FIRST LIFE, THEN DOCTRINES.

Oh, taste and see that the Lord is good; blessed is the man who trusts in Him! Ps. 34:8.

Moses experiences God

Moses experiences God

Our service in the Body of Christ is based on our knowledge of Christ. This knowledge comes from our experience of life, not from doctrines.
God first gives us life and then doctrines. Life comes first, and doctrines follow. The Bible shows us that Abraham had a special contribution for the Body along the line of faith. This did not come by a teaching he received concerning faith, and it was not brought about by him communicating a doctrine to others. Instead, it came about by Abraham being brought into a set of circumstances in which he learned to trust God.
What was wrought into him through the fires of affliction was eventually ministered by him to the whole Body for its enrichment. First there was the life and lesson of faith and then the doctrine of faith.
How did Martin Luther become competent to teach the church concerning the truth that “the righteous one shall live by his faith” (Hab. 2:4)? He did not become competent by diligently studying the Bible as a textbook and then communicating the knowledge he had acquired; rather, he became competent through much suffering and affliction.
When his knees were worn from kneeling and his hope for justification was gone, the Lord revealed to him in a living way that a man is justified by faith.
After he had this experience, he gained the doctrine of justification by faith. Doctrine is necessary, but doctrine should follow experience, not precede it. First there should be life, and then doctrine should follow. First there should be the experience, and then there should be the teaching.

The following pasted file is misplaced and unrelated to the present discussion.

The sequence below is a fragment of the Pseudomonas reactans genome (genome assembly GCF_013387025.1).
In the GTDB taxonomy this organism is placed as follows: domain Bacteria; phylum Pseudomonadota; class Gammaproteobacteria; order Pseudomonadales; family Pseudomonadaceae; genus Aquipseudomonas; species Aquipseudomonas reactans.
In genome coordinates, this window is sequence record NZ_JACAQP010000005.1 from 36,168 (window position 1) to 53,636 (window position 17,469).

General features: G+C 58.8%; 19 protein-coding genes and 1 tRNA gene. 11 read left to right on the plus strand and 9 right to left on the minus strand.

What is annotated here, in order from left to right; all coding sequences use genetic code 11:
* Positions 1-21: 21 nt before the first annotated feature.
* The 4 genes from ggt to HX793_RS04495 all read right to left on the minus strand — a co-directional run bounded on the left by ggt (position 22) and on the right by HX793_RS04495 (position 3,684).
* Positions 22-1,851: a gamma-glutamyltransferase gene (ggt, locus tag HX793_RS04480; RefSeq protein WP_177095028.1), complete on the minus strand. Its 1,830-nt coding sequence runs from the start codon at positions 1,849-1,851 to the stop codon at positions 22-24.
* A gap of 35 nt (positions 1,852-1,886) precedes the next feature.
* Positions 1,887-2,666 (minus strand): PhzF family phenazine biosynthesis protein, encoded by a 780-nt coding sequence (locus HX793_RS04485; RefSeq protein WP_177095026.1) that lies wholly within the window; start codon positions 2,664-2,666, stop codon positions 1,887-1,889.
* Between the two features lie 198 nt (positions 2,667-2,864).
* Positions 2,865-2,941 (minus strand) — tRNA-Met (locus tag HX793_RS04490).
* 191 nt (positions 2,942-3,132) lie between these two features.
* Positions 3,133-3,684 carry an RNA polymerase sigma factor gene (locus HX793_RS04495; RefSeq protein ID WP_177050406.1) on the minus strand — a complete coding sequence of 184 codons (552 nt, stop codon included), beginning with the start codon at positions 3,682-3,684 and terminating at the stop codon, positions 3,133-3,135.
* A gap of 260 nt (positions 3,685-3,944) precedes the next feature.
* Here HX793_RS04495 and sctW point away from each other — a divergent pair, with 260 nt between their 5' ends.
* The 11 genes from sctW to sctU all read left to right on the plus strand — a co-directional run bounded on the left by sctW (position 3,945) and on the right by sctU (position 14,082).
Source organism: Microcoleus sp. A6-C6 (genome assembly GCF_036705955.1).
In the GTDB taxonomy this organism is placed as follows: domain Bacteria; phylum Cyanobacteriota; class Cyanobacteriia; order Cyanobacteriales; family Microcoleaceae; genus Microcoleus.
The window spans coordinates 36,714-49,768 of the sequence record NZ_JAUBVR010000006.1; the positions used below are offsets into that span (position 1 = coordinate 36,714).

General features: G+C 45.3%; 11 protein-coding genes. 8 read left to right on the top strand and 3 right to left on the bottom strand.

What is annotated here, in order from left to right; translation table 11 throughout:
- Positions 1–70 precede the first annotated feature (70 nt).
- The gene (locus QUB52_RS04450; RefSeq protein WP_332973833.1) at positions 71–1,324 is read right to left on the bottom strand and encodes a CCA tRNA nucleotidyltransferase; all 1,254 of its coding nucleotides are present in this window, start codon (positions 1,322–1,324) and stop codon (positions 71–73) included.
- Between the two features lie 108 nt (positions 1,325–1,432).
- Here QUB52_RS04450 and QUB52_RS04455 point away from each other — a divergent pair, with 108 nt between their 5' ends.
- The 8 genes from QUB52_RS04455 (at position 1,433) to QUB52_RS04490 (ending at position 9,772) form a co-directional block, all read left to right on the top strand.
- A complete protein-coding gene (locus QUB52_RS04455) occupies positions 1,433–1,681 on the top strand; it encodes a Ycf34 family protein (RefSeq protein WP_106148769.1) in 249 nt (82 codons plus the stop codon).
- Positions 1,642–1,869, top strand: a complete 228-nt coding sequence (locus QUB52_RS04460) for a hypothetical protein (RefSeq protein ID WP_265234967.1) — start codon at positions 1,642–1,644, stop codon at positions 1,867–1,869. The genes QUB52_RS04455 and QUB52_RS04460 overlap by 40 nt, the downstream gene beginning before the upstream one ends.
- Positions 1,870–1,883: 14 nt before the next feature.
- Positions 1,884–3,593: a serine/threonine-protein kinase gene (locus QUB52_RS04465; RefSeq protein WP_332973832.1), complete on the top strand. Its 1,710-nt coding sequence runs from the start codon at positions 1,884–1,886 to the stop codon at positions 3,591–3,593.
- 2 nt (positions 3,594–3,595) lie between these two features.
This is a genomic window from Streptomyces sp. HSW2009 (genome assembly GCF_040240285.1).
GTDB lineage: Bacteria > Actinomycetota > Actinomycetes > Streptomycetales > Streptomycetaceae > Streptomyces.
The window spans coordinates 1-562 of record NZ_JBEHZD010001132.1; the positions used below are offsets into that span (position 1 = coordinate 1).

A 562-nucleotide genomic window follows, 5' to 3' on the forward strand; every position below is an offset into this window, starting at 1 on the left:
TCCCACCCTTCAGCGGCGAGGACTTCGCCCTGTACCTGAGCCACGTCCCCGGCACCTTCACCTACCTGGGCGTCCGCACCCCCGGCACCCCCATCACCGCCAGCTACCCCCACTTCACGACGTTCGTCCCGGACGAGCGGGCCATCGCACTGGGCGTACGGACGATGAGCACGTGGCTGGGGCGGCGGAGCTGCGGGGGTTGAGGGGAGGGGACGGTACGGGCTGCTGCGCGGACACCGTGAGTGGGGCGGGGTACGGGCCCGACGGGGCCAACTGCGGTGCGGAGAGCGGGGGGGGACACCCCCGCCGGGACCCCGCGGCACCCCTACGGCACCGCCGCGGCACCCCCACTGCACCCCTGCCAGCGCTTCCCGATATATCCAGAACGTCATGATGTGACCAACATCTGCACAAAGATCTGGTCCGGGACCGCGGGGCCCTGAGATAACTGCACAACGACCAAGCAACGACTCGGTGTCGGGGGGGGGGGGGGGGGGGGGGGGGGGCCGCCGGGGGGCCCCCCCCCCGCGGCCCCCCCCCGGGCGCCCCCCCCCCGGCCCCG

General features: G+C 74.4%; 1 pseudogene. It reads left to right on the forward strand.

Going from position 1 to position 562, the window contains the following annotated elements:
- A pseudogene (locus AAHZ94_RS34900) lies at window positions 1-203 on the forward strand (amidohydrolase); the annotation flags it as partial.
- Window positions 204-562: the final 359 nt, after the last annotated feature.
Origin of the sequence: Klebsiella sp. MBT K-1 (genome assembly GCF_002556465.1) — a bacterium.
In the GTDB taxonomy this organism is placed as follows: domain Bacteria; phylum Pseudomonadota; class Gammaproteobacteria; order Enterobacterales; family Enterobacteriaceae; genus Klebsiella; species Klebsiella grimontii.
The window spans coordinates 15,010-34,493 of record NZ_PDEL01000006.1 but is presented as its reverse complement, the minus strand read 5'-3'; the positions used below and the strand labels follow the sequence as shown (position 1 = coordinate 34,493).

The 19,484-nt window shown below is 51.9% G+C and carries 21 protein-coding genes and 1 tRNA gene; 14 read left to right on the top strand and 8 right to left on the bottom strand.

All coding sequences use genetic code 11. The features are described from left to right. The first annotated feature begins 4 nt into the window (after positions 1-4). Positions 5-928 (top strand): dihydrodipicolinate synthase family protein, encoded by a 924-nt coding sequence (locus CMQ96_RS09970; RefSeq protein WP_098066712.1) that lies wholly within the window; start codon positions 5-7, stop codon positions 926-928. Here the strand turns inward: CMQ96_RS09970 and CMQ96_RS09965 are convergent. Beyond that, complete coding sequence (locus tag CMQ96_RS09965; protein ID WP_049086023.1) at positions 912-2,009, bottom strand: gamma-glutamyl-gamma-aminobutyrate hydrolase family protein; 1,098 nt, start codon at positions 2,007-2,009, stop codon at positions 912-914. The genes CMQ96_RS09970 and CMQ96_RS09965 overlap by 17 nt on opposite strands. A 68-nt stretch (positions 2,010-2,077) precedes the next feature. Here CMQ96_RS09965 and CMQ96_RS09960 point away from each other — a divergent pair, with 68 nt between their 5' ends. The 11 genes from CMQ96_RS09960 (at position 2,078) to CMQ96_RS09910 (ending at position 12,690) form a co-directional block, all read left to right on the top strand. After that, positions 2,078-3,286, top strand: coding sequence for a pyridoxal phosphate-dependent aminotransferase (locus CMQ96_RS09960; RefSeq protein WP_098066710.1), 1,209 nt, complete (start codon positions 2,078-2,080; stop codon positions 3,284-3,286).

The order of the New Testament is first the Gospels (facts) and then the Epistles (doctrines). First, we have the life of Christ, and then we have the teachings of Christ. We should not spend all of our time studying, analyzing, and investigating a doctrine; these are works of reeds and will fail when the test comes.
The only thing that is useful is what God has wrought in us, and only this can render supply to others. The only way we can communicate to others in a living way is to communicate that which we have learned through experience. Discipline, suffering, and trials are the means for God to constitute the word into us so that we may have something to give to the Body. If we want to be ministers for the building up of the Body of Christ, we must not shrink from any trial, discipline, or dealing.(1)
we are never told in the Bible that Christians should seek out these experiences or that they are normative for all believers.

Despite potential for excesses and potential for problems, Christians should not avoid spiritual or crisis experiences altogether.
Francis Schaeffer points out, “Christianity is not only intellectual…Christianity is the reality of communion with God in the present life; it is the understanding that there is the indwelling Spirit; it is the understanding that there is the moment by moment empowering of the Holy Spirit… It is the understanding that the fruit of the Spirit is something real to all Christians.
It is the understanding that prayer is real and not just a devotional exercise. Indeed we must not overreact to… super-spirituality, but we must stress that Christ… means us to affirm life and not negate life. Such is the ideal. May God show us the living balance and help us to live, by his grace, in that balance.”
Altogether rejecting crisis experiences would strip our Christian lives of some of the most profound and rewarding events that occur in our lives. The result would be a dead and lifeless orthodoxy that is just as destructive as overemphasizing experience.
We should be grateful, as Paul was, when, through adversity or the overflow of the Spirit, we are granted accelerated growth or deeper insight into God’s character. But we can’t expect that these events will always occur in the life of every Christian.

While affirming healthy spiritual experiences, we should teach people to view sanctification as a process. During this process, Christians enjoy the power and presence of the Holy Spirit as He helps them to live in dependence on Him, have victory over sin, and serve effectively.

(1) (The Mystery of Christ, Chapter 11, by Watchman Nee)

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